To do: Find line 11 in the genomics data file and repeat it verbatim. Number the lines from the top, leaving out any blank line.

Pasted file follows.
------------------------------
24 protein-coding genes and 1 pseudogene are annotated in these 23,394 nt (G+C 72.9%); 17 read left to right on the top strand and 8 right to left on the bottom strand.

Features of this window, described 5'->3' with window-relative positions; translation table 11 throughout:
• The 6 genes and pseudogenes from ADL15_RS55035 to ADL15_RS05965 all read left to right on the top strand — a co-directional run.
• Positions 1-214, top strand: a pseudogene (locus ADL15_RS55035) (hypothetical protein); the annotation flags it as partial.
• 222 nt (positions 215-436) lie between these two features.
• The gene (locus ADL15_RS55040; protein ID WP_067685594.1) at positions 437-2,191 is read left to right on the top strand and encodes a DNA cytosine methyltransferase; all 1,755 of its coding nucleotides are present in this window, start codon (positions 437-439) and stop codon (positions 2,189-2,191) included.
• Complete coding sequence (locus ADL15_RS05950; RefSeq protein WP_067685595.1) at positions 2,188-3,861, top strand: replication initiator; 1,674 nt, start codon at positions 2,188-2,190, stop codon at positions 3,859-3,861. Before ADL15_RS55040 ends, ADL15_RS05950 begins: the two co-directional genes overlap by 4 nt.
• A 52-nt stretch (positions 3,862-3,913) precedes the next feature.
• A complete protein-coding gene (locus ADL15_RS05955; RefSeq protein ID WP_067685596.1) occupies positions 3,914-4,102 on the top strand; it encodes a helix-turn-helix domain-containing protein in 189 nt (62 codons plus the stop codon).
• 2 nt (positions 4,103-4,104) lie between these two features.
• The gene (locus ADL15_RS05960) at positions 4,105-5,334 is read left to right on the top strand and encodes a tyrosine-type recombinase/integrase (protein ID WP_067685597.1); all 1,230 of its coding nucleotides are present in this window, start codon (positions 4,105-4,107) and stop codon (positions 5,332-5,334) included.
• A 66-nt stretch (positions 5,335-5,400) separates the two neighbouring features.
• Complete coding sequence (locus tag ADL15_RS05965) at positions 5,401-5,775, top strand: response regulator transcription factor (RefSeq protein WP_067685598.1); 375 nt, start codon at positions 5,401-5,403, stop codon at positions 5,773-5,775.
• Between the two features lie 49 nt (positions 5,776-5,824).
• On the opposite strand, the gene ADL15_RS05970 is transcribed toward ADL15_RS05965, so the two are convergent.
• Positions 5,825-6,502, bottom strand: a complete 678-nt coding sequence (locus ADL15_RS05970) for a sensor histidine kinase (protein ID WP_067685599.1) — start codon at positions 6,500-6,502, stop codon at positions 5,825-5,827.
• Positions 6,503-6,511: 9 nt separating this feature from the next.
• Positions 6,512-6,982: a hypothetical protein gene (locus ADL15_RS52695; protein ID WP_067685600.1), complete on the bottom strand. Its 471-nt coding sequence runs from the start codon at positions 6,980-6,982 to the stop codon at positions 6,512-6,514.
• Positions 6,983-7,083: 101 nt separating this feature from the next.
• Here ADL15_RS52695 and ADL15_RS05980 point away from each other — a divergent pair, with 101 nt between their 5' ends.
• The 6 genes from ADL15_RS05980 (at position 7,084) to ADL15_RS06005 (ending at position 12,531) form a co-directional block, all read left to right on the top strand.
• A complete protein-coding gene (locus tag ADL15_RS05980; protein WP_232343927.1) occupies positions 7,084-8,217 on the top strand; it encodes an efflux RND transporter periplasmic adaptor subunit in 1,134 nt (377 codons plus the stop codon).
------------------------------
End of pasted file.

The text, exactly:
• The gene (locus ADL15_RS05960) at positions 4,105-5,334 is read left to right on the top strand and encodes a tyrosine-type recombinase/integrase (protein ID WP_067685597.1); all 1,230 of its coding nucleotides are present in this window, start codon (positions 4,105-4,107) and stop codon (positions 5,332-5,334) included.